And then, decline. Managers and key personnel are rich now, and may lack the fire that once drove them to outperform. The worst part, Mr. Cohen said, is that all too often managers are aware of this, yet they continue to operate the fund, coasting on its size, reputation, and brand name.

Warning signs that a fund has peaked or is approaching its peak can be found in its marketing and public relations efforts, Mr. Cohen said—ads, public placements, sponsorships and a high profile on marketing newswires. "The only reason a fund manager is targeting such exposure is to get more consumers," he said. "This type of exposure is targeted in a justified way by brand names like Coca-Cola, Microsoft, eBay, etc. Hedge funds are not brands, fashion accessories… [they] are a source of wealth creation."

Any fund managing more than $400 million that uses leverage and is still open to new investment should be looked at very carefully, Mr. Cohen said, as they may have size and liquidity issues. It's best to enter a fund when it manages 1% to 10% of its estimated maximum capacity, a view he likened to venture capital—identifying new stars when they are still small.

Some funds, particularly those focused on commodities, tend to have a shorter life cycle due to limited size and liquidity, said Mr. Cohen, while foreign exchange and equity funds can last longer. In addition to closing the fund or raising minimum investment levels, he added that it was possible to stave off the decline of a fund by operating fewer share classes to better manage assets, or using more prime brokers to reduce the risk of slippage. Geographical and sector diversification also help, and Mr. Cohen added that he approved of recent efforts by SAC Capital Advisors' Stephen A. Coen and Caxton Associates LLC's Bruce Kovner, who have returned assets to investors to reduce overall AUM.

"Having said that, the most effective way for fund managers to attempt elimination of the decline phase is to close the funds to new investors," Mr. Cohen said.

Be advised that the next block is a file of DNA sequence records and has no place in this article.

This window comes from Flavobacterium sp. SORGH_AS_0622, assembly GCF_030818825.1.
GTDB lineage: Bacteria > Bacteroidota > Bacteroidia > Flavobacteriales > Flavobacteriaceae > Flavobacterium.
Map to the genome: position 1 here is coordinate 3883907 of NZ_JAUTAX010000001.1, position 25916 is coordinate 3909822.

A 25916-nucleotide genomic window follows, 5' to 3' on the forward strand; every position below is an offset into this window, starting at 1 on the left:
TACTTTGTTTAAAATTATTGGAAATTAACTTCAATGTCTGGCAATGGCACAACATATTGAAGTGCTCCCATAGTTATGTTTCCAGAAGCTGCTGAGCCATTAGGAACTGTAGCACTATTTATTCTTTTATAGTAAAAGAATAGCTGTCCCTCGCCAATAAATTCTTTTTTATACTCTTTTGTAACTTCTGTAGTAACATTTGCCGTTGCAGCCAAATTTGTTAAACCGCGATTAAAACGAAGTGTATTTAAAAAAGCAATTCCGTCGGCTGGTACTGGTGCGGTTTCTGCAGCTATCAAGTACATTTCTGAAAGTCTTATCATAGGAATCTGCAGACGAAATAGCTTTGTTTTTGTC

While the life cycle of a particular fund can't be prolonged indefinitely, Mr. Cohen's theory can prolong the life cycle of a portfolio if regular re-weighting and reallocation is maintained. When an emerging fund reaches maturity, investors should consider replacing it with a different fund, and a portfolio should be constructed with funds in all three pre-decline phases—introduction, growth and maturity—with exposure growing as the funds evolve from one phase to another. "The timing to shift a fund out of the emerging allocation would be once an investor may feel that the performances are being slowly compromised, and once an investor has a new fund to integrate and introduce to the portfolio," he said.

The idea is to strike the right balance between emerging managers and more mature funds. In Asia, Mr. Cohen wrote in his paper that most portfolios are balanced with 50% of assets in traditional investments and 50% in alternatives; he said he believes that up to 20% of a portfolio ought to be allocated to emerging managers.

Even institutional investors will begin to come around, Mr. Cohen said. "I am aware that investors, especially the more conservative ones, tend to appreciate more funds with over five years of track record, and over $500 million in AUM," he said. "They believe that it is a source of confidence…. I believe that this will change, and more sophisticated investors will allow up to 30% for emerging managers in their portfolios."

Mr. Cohen said he's received much positive feedback for the "Fund Life Cycle Theory," with investors, managers, and others telling him that they were vaguely aware of the idea but hadn't seen it spelled out. "More and more professionals are accepting this idea, and slowly are opening their portfolios to [it]," he said.